Jimi’s “Voodoo Chile” is the Mona Lisa of blues rock. With an impossibly wicked lick, the song draws you in instantly. Here’s some info on the song.
“Voodoo Chile” is a song by The Jimi Hendrix Experience from the album Electric Ladyland. Recorded on May 2, 1968 at the Record Plant Studios in New York City, the recording session included Mitch Mitchell, drummer of The Jimi Hendrix Experience, Steve Winwood of Traffic on B3 organ, and Jack Casady of Jefferson Airplane on bass duties. The song, basically a 15-minute blues jam, evolved into the final product over the course of an hour.
After many of the late night Electric Ladyland recording sessions, Hendrix and the band went to one of the New York City clubs to jam with whoever was there. One such jam at The Scene Club included Steve Winwood and Jack Casady. Noel Redding was not present as he had stormed out of the Record Plant studio earlier that evening. They spent the night playing “Voodoo Chile”, and when the club closed, Hendrix invited everyone back to the studio. At about 7 a.m. the next morning they began to formally record “Voodoo Chile”. It took only three takes and the final 15 minute version was Hendrix’s longest studio recording. The second take did not come out well, since a string broke. The first and second takes are used in “Voodoo Chile Blues” that is a combination of two takes released on Hendrix leftovers-album called Blues.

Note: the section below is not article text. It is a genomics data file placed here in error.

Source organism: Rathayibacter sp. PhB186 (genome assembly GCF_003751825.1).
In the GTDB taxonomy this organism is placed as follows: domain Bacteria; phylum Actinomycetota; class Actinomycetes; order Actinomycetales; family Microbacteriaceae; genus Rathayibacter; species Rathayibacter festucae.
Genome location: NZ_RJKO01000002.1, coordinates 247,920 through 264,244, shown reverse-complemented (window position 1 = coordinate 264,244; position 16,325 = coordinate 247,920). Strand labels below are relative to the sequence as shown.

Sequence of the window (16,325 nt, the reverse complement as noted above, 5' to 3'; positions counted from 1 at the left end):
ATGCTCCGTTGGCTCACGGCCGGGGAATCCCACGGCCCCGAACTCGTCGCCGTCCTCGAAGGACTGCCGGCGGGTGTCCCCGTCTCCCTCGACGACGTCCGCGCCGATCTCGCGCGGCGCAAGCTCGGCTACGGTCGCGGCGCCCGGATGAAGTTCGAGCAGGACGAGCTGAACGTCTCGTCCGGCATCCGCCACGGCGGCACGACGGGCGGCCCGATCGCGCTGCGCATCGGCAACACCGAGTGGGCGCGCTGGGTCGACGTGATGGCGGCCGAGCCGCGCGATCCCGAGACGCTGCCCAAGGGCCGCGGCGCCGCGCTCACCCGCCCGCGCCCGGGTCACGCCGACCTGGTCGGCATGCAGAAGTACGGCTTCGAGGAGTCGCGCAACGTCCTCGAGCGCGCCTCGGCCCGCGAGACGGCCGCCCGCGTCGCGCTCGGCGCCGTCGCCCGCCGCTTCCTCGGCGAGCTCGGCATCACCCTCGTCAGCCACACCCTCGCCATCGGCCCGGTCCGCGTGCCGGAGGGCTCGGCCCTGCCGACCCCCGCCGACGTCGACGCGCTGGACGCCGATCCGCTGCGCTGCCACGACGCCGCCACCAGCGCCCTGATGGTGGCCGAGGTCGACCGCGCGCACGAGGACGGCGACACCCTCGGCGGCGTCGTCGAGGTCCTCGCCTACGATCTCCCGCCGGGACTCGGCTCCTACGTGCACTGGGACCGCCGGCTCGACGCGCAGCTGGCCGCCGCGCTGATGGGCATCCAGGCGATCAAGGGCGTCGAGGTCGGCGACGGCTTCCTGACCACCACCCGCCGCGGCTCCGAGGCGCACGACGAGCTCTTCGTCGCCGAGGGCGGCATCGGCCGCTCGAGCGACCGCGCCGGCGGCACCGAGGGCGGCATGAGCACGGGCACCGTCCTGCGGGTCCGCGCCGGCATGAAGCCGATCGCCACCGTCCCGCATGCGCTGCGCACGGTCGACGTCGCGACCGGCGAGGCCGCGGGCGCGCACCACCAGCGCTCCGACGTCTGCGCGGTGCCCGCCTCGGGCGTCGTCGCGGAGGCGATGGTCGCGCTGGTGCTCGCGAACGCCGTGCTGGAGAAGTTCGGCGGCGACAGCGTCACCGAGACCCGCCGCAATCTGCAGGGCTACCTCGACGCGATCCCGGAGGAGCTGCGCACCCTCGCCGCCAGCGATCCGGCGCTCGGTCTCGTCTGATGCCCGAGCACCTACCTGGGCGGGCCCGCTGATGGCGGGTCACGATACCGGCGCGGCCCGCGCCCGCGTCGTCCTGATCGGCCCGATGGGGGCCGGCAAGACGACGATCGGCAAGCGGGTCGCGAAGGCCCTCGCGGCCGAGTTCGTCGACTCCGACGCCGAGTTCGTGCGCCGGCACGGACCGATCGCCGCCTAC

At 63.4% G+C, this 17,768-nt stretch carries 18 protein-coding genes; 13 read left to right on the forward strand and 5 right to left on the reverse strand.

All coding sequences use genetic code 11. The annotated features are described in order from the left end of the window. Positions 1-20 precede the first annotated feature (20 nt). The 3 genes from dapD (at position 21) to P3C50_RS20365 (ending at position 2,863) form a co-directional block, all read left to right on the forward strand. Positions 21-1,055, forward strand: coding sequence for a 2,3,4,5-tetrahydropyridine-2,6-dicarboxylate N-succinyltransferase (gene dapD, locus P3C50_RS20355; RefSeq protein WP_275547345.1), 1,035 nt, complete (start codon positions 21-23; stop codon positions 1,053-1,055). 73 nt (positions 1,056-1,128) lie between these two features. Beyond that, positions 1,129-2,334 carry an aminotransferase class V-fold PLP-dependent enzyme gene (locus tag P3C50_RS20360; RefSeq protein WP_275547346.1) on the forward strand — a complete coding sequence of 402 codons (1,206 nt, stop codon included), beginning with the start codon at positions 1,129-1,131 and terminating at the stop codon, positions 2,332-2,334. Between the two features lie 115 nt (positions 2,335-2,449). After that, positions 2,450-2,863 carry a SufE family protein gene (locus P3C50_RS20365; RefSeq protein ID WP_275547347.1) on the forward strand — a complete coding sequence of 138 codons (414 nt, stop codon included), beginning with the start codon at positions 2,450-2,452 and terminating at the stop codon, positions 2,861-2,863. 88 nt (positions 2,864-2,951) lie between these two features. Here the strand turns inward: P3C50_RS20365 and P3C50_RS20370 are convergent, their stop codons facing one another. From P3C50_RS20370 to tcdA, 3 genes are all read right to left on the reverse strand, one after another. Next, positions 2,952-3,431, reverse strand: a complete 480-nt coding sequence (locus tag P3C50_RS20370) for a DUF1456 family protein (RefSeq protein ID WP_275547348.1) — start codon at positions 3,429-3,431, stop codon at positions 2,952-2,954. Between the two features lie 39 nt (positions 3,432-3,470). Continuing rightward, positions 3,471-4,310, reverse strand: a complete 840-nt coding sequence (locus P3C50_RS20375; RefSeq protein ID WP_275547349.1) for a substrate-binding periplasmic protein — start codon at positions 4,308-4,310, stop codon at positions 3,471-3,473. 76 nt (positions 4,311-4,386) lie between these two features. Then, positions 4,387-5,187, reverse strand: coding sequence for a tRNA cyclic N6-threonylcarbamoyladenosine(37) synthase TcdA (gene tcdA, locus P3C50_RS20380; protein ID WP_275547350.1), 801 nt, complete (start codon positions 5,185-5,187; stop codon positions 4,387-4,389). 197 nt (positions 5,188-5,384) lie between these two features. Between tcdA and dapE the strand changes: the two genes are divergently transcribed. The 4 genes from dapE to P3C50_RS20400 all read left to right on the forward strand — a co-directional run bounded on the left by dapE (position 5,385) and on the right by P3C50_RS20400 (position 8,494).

While “Voodoo Chile” sounds like a live recording, the crowd noise was actually recorded afterwards. Some twenty people were brought to the studio to record appropriate background noise.
Some notable video recordings:
From the BBC’s Happening’s For Lulu 1969:
Stevie Ray Vaughan in 1983:
Zakk Wylde and Slash from 1994:
Jimi again at Woodstock: